Stocks fell on Thursday as weekly jobless claims unexpectedly rose and a sobering forecast from Cisco Systems fed worries about the economy's health.

The stock of computer networking company Cisco lost 9.5 percent to $21.48 and weighed the most on both the Dow and Nasdaq, a day after cautious comments from its chief executive and a current-quarter revenue forecast that fell short of estimates. At least two brokerages cut their ratings on the stock.

On Wednesday, all three major indexes recorded their worst percentage declines in more than a month, erasing gains for the year in the aftermath of a gloomier outlook from the Federal Reserve.

Cisco CEO John Chambers warned of unusual uncertainty in the economy, surprising some investors who expected more reassuring comments. That was followed by data on Thursday showing the number of people filing new claims for unemployment insurance in the latest week rose to its highest level in nearly six months.

Cisco has always had a tendency to try to set a low if not accurate picture of what demand is for their product. They don't like to overpromise and under-deliver. That said, the commentary from John Chambers did cast a pall on the market, said Kim Caughey, senior equity research analyst at Fort Pitt Capital Group in Pittsburgh, which owns the stock.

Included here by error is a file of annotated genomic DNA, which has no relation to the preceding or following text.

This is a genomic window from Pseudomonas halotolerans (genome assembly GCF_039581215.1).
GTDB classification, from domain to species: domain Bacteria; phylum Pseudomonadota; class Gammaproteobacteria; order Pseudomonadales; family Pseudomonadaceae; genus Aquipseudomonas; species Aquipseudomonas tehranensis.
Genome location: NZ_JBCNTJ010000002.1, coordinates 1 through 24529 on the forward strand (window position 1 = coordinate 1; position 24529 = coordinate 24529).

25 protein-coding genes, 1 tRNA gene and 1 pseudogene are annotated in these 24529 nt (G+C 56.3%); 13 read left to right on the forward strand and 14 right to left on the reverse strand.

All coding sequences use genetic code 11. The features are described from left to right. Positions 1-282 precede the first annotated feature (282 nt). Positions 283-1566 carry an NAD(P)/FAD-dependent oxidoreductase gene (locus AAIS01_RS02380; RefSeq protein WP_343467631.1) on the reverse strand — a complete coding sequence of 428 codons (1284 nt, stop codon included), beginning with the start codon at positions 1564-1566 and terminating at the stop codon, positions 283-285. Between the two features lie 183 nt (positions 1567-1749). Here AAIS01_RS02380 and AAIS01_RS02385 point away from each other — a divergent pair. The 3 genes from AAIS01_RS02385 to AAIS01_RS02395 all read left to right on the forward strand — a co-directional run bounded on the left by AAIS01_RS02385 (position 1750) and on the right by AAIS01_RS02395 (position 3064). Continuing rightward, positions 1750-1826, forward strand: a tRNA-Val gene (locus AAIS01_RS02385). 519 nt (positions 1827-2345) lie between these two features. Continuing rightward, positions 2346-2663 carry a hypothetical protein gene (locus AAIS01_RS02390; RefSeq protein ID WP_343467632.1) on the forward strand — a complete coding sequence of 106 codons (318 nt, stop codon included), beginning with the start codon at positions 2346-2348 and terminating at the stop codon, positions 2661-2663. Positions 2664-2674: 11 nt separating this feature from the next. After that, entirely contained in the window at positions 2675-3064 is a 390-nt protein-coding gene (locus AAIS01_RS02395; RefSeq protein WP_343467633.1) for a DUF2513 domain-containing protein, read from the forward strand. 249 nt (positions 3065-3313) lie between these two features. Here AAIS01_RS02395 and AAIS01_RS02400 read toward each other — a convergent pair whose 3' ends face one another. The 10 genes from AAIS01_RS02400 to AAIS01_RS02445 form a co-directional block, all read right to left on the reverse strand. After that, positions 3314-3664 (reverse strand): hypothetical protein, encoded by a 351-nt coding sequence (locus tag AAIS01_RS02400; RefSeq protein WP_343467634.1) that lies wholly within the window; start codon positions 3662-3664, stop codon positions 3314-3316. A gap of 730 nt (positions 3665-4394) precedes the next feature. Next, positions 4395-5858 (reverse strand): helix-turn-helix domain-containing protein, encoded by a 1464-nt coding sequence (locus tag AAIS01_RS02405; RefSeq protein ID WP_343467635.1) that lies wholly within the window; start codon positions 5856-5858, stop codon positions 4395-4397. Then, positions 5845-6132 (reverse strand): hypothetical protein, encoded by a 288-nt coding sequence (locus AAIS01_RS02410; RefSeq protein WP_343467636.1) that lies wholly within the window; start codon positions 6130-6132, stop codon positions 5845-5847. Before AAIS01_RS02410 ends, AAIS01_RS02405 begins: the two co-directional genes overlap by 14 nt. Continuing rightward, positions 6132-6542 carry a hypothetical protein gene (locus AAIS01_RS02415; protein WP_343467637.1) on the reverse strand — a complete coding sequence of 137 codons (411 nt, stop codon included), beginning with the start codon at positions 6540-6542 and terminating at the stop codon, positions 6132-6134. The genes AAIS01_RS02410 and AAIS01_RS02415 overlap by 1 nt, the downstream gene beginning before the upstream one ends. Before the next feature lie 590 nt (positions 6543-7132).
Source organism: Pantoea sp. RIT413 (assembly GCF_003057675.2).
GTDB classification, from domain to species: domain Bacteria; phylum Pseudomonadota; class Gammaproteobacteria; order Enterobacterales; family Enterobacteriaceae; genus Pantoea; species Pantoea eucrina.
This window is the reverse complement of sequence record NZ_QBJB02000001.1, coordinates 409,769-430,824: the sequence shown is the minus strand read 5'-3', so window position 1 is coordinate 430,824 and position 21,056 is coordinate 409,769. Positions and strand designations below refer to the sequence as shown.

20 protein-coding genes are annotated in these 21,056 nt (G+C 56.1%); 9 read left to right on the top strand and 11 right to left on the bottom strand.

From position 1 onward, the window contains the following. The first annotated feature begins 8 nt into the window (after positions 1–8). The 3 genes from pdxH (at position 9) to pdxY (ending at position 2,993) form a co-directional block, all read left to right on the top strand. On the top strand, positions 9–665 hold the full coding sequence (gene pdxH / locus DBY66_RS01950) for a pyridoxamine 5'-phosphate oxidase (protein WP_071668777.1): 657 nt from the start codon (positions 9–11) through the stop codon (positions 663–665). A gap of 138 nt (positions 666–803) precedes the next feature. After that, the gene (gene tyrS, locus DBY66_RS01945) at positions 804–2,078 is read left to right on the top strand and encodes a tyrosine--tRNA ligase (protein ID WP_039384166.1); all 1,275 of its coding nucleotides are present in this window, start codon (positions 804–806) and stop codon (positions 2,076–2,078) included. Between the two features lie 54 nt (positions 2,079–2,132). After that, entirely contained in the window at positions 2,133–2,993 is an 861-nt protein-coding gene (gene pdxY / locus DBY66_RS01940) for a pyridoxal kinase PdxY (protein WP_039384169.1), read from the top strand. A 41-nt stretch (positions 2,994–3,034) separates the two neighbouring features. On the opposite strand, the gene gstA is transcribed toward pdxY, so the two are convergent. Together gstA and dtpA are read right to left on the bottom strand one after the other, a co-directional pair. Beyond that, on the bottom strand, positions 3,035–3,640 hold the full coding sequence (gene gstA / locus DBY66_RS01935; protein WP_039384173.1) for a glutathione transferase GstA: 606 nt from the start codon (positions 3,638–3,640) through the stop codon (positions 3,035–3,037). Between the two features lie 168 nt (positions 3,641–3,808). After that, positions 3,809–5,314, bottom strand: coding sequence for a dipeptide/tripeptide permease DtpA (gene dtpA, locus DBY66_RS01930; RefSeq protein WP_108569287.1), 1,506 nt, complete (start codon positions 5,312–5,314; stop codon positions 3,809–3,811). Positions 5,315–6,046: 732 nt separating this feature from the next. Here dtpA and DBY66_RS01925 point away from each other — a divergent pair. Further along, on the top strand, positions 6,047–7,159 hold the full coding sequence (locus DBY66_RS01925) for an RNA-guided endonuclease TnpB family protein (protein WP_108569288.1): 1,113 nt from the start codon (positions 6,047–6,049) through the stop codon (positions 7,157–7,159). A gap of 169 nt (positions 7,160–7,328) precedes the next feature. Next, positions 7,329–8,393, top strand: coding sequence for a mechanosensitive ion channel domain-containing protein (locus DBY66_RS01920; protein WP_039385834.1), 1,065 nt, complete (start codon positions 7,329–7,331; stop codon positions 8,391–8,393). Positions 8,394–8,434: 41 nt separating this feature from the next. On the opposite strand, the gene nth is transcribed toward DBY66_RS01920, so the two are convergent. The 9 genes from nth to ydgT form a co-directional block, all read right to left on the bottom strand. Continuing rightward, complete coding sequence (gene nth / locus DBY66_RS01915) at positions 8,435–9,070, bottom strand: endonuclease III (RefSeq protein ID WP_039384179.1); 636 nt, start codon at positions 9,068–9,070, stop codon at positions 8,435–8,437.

The PHLX semiconductor index <.SOX> hit a session low of 318.91, its lowest level in seven months, breaking through the lower end of the range of 324 to 377 it had been at since early May. In early afternoon trading, the SOX was down 1.2 percent at 326.24, following Wednesday's slide of over 4 percent.

The Dow Jones industrial average <.DJI> lost 56.23 points, or 0.54 percent, to 10,322.60. The Standard & Poor's 500 Index <.SPX> shed 5.74 points, or 0.53 percent, to 1,083.73. The Nasdaq Composite Index <.IXIC> slid 19.36 points, or 0.88 percent, to 2,189.27.

The S&P 500 fell below its 50-day moving average of 1,088, a key technical support level. A break below technical levels could exacerbate a sell-off.

Technicians also are watching to see if the SOX breaks its 324 support level.

This would be very negative for the U.S. broad market and would suggest that a much bigger decline is coming, John J. Kosar, director of research at Asbury Research LLC in Chicago, said in a note.

Among other stocks declining, Kohl's Corp fell 2.9 percent to $46.39 after the moderately priced U.S. retail chain reported better-than-expected earnings, but its forecast fell short of expectations.

Meanwhile, General Motors Co posted its biggest quarterly profit in six years on Thursday, a day ahead of its expected filing for an initial public offering.

(Reporting by Caroline Valetkevitch; Additional reporting by Angela Moon and Rodrigo Campos; Editing by Jan Paschal)